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  • Also origin, if the software comes from a specific project.


NAMD is a parallel classical molecular dynamics code designed for high-performance simulation of large biomolecular systems. Based on charm++ parallel objects, NAMD scales to hundreds of processors on high-end parallel platforms and tens of processors on commodity clusters using gigabit Ethernet. NAMD uses a specifically designed molecular graphics program VMD for simulation setup and analysis of MD trajectories that it generates, but is also file-compatible with AMBER, CHARMM, and X-PLOR. It is available as precompiled binaries for many platforms, including BlueGene/P and Origin2000. Using the source code, it could be built on any platform supporting MPI or Ethernet. Supports simulation varying from basic ones like constant temperature via rescaling, coupling, or Langevin dynamics, constant pressure via Berendsen or Langevin Nose-Hoover methods, particle mesh Ewald full electrostatics for periodic systems, symplectic multiple time step integration. It also enables performing of alchemical free energy calculations by gradual mutation of a subset of atoms of the studied systems from one state to another, using either the free energy perturbation or thermodynamics integration approach. Conformational free energy calculations are also possible within the collective variables module of the code. NAMD is implemented using the Converse runtime system, and the major components of NAMD are written in charm++. Converse provides machine-independent interface to all popular parallel computers as well as workstation clusters. Converse also implements a data-driven execution model, allowing parallel languages such as charm++ to support the dynamic behaviour of NAMD's chunk-based decomposition scheme. The dynamic components of NAMD are implemented in the charm++ parallel language. It is composed of collections of C++ objects, which communicate by remotely invoking methods on other objects. This supports the multi-partition decompositions in NAMD. Also data-driven execution adaptively overlaps communication and computation. Finally, NAMD benefits from charm++'s load balancing framework to achieve unsurpassed parallel performance. The largest simulation to date performed with NAMD is over 300,000 atoms on 1000 processors.


Architectural/Functional Overview

Usage Overview

In the context of sequential statistical physics – quantum mechanical studies of complex condensed matter systems, NAMD is used to generate classical molecular dynamics trajectory for the system of interest. This trajectory is later on analyzed with time-series analytic tools and appropriately chosen snapshots are subsequently subjected to a more in-depth analysis by application of more advanced an rigorous quantum mechanical methodologies.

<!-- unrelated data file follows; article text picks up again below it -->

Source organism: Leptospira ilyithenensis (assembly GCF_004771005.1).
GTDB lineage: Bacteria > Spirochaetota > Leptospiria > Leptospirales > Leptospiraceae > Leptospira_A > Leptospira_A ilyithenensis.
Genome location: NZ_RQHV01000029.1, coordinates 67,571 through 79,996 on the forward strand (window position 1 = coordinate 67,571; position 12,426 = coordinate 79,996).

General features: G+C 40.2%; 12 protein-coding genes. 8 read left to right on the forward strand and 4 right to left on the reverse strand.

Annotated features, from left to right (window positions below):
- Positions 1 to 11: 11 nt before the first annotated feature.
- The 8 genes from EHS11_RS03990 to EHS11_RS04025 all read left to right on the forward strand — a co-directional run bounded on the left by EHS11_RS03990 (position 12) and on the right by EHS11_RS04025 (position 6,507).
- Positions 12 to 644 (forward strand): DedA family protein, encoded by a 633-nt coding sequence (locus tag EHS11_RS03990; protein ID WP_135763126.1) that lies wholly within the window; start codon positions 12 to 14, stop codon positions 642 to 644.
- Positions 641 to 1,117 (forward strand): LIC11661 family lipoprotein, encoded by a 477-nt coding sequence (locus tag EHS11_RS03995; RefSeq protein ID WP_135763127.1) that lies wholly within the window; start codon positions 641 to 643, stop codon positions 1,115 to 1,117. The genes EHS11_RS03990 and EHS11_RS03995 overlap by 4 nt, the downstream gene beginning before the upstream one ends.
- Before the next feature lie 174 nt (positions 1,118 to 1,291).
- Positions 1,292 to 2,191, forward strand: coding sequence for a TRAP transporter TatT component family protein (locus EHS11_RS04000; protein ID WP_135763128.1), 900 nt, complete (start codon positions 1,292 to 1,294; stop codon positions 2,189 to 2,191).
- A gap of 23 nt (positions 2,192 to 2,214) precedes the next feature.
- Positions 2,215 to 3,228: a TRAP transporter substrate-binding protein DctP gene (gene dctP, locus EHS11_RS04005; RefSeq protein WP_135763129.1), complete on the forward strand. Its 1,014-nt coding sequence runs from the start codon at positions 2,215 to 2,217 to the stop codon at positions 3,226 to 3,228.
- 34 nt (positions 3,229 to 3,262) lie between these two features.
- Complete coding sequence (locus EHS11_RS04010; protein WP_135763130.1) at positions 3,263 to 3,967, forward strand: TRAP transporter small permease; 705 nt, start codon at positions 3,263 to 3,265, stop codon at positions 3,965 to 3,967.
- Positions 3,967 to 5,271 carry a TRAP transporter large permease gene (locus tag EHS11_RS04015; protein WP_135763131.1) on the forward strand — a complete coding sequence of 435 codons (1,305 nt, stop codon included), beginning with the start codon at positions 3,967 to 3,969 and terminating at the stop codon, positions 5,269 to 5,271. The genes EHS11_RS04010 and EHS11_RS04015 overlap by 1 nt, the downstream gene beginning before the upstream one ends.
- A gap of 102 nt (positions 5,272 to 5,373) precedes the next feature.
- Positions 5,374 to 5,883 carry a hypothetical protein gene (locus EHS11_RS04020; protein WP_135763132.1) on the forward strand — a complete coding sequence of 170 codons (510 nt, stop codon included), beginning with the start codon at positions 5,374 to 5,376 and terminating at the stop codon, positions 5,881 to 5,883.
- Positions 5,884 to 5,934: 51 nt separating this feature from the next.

On a multicore Linux machine:

namd2 +p<procs> <configfile>

On a multiprocessor workstation, with the aid of the charmrun program (the ++local option is used to specify that only the local machine should be used):

charmrun namd2 ++local +p<procs> <configfile>


The following files are needed to run an NAMD simulation:

  • Force field parameters (in either CHARMM or X-PLOR format)
  • A PSF file (in X-PLOR format) describing the molecular structure
  • A PDB file with initial coordinates of the studied molecular system
  • A configuration file

HP-SEE Applications

  • CompChem
  • ISyMAB

Resource Centers

  • BG/P, BG
  • HPCG, BG
  • IFIN_Bio, RO
  • NCIT-Cluster, RO
  • IPB, RS

Usage by Other Projects and Communities

  • If any

Recommendations for Configuration and Usage

Compilation of NAMD from scratch, i.e. building the complete binary “from source”, besides the C and C++ compilers, also requires certain libraries, such as Charm++/Converse, TCL and FFTW. While compilation without TCL or FFTW is possible, some of the program features will be disabled. The Charm++/Converse library is included in the source distribution of NAMD, while precompiled TCL and FFTW libraries are available from A complete NAMD building sequence consists of the following steps: Unpacking of NAMD source code. E.g. for the 2.9b3 release:

tar xzf NAMD_2.9b3_Source.tar.gz

Unpacking the corresponding Charm++/Converse library:

tar xf charm-6.4.0.tar

Entering the charm directory:

cd charm-6.4.0

Building (and subsequent testing) of the Charm++/Converse library (e.g. the MPI version):

env MPICXX=mpicxx ./build charm++ mpi-linux-x86_64 –with-production

Changing to the test directory:

cd mpi-linux-x86_64/tests/charm++/megatest

Compilation of pgm

make pgm

Running the test:

mpirun –n X ./pgm

Downloading and installation of the TCL and FFTW libraries

cd NAMD_2.9b3_Source
tar xzf fftw-linux-x86_64.tar.gz
mv linux-x86_64 fftw
tar xzf tcl8.5.9-linux-x86_64.tar.gz
mv tcl8.5.9-linux-x86_64 tcl

If the directories charm-6.4.0, fftw and tcl are subdirectories of NAMD_2.9b3_Source, then essentially no editing of various configuration files is needed. If this is not the case, however, then the following files need to be edited:

vi Make.charm (CHARMBASE should be set to point to full path to charm)
vi arch/Linux-x86_64.fftw (the library name and path to files should be set properly)
vi arch/Linux-x86_64.tcl (the library name/version and path to TCL files should be set properly)

Setting up the build directory and compiling (e.g. the MPI version):

./config Linux-x86_64-g++ --charm-arch mpi-linux-x86_64
cd Linux-x86_64-g++
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